Liberal Economic Ideology

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A Liberal Economic Ideology is a macro-economic ideology that espouses free economic activity and attempts to describe free-market national economies.



References

    • ... In Soros’s opinion, the only way to save capitalism from itself was to establish a “global system of political decision-making” that heavily regulated international finance. Yet as early as 1998, Soros acknowledged that the US was the primary opponent of global institutions; by this point in time, Americans had refused to join the International Court of Justice; had declined to sign the Ottawa treaty on banning landmines; and had unilaterally imposed economic sanctions when and where they saw fit. Still, Soros hoped that, somehow, American policymakers would accept that, for their own best interests, they needed to lead a coalition rof democracies dedicated to “promoting the development of open societies [and] strengthening international law and the institutions needed for a global open society”. ...

2018a

  • http://capitalism.columbia.edu/glossary-0
    • QUOTE: Capitalism is a system where the means of production are owned privately and operated for profit. It is a system opened to new ideas, new firms and new owners where decisions on investment, production, trade and pricing are largely determined by market forces. This does not mean that the state has no role in capitalism. On the contrary, the state needs to create the appropriate regulatory and legal framework without which markets will not function properly. Also, the state needs to provide public goods and ensure that there is adequate physical and human infrastructure. Capitalism, also known as “free enterprise”, is ...

2018b

2018c

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2016

2014a

  1. Ian Adams, Political Ideology Today (Manchester: Manchester University Press, 2001), 20.
  2. Cite error: Invalid <ref> tag; no text was provided for refs named econlib
  3. Brown, Wendy. Edgework: critical essays on knowledge and politics. Princeton University Press, 2005. p. 39

2014b

  • (Wikipedia, 2014) ⇒ http://en.wikipedia.org/wiki/capitalism Retrieved:2014-10-11.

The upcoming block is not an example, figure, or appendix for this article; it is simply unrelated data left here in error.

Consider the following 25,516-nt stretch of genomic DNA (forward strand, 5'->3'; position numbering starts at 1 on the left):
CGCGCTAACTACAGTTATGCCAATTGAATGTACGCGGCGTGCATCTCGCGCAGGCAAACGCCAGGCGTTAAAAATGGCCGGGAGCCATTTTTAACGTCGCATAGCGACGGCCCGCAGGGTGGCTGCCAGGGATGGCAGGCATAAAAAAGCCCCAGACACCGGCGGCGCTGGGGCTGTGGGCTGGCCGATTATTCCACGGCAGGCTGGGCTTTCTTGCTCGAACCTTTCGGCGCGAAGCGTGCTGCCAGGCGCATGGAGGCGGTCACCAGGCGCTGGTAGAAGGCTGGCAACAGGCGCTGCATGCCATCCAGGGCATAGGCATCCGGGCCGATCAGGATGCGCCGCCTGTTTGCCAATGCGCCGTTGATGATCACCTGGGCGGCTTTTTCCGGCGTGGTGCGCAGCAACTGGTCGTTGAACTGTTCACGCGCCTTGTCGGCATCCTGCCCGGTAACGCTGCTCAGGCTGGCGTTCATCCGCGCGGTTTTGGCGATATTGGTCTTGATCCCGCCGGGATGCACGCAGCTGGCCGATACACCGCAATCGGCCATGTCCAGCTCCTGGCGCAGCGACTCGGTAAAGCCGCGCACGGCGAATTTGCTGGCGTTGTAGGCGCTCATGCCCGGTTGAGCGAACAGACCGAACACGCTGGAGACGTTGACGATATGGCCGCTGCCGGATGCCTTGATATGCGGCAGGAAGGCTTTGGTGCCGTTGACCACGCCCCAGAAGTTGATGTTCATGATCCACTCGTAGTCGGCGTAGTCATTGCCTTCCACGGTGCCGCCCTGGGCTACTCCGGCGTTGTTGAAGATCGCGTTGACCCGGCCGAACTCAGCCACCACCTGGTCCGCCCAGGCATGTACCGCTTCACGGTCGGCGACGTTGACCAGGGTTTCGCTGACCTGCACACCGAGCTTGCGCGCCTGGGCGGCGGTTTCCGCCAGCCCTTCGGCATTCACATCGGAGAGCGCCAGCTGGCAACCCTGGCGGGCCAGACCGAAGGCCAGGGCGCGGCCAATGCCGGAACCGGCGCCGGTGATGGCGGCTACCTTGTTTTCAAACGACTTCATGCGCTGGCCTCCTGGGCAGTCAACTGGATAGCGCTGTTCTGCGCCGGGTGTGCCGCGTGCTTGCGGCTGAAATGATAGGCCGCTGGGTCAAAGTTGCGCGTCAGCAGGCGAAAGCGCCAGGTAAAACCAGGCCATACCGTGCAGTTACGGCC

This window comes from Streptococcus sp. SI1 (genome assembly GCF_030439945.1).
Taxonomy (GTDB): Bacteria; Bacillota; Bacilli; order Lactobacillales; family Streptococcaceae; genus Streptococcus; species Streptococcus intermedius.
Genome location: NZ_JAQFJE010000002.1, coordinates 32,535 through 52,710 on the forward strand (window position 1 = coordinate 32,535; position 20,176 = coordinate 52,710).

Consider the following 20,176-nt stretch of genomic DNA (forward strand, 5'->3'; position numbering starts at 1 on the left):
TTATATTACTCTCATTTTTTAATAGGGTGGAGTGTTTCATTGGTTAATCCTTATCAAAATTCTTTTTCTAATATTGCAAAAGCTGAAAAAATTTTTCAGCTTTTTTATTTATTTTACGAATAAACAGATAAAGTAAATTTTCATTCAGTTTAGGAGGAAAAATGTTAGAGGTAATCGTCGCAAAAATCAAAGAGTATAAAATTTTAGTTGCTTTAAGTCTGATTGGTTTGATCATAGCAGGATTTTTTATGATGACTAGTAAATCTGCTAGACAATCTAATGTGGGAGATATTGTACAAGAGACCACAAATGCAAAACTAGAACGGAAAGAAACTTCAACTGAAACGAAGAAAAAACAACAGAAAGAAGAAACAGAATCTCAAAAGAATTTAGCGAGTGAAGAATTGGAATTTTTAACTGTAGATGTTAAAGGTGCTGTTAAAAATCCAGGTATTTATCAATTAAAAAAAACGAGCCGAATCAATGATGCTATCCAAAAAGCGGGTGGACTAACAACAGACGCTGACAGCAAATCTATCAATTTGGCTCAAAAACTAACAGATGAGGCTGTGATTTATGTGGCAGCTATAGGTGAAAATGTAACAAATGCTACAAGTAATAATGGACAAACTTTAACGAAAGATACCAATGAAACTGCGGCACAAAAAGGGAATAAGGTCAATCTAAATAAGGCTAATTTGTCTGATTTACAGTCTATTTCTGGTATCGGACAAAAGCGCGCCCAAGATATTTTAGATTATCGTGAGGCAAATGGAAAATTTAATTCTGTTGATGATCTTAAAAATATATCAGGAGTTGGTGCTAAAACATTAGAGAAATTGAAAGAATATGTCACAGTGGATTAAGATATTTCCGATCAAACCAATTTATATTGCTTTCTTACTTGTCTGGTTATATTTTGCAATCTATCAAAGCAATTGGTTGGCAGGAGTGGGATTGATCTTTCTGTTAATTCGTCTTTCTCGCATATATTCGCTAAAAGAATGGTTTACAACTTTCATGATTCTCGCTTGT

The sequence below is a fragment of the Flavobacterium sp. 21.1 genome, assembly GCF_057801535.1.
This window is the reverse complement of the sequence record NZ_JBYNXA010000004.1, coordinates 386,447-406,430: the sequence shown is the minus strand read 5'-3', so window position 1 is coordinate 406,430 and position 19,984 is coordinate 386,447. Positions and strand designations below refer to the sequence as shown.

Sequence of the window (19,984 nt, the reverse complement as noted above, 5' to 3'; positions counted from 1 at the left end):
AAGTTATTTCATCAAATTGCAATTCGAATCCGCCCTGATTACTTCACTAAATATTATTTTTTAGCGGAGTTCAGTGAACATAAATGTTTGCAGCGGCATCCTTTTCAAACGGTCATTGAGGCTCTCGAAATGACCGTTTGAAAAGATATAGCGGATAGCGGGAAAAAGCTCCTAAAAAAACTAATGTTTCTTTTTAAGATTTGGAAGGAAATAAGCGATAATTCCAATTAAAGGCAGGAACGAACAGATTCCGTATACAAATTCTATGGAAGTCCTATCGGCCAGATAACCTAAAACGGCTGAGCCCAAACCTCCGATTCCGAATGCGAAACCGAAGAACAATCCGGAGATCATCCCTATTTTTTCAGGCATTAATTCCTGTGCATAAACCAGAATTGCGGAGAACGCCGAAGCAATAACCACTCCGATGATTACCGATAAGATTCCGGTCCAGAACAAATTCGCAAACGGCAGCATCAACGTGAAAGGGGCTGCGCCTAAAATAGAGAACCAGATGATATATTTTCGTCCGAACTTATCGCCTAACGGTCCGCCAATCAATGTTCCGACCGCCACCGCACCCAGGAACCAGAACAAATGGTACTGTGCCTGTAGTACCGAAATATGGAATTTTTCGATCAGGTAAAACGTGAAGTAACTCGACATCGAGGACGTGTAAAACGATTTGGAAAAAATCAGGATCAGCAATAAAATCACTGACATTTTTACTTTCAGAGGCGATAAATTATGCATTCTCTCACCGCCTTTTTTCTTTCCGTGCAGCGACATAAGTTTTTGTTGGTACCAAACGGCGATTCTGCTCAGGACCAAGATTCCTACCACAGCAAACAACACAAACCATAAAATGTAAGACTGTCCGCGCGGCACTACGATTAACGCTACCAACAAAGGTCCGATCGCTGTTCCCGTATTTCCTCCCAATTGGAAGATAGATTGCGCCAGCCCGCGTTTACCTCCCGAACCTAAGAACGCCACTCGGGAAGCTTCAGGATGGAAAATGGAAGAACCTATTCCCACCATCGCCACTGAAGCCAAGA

• Capitalism is an economic system in which trade, industry, and the means of production are largely or entirely privately owned and operated for profit. [1] [2] Central characteristics of capitalism include capital accumulation, competitive markets and wage labour. [3] In a capitalist economy, the parties to a transaction typically determine the prices at which assets, goods, and services are exchanged. [4] The degree of competition, role of intervention and regulation, and scope of public ownership varies across different models of capitalism.[5] Economists, political economists, and historians have taken different perspectives in their analysis of capitalism and recognized various forms of it in practice. These include laissez-faire capitalism, welfare capitalism, crony capitalism and state capitalism; each highlighting varying degrees rof dependency on markets, public ownership, and inclusion of social policies. The extent to which different markets are free, as well as the rules defining private property, is a matter of politics and policy. Many states have what are termed capitalist mixed economies, referring to a mix between planned and market-driven elements.[6] Capitalism has existed under many forms of government, in many different times, places, and cultures.[7] Following the demise of feudalism, capitalism became the dominant economic system in the Western world. Capitalism was carried across the world by broader processes of globalization such as imperialism and, by the end of the nineteenth century, became the dominant global economic system, in turn intensifying processes of economic and other globalization. Later, in the 20th century, capitalism overcame a challenge by centrally-planned economies and is now the encompassing system worldwide,[8] [9] with the mixed economy being its dominant form in the industrialized Western world. Barry Gills and Paul James write: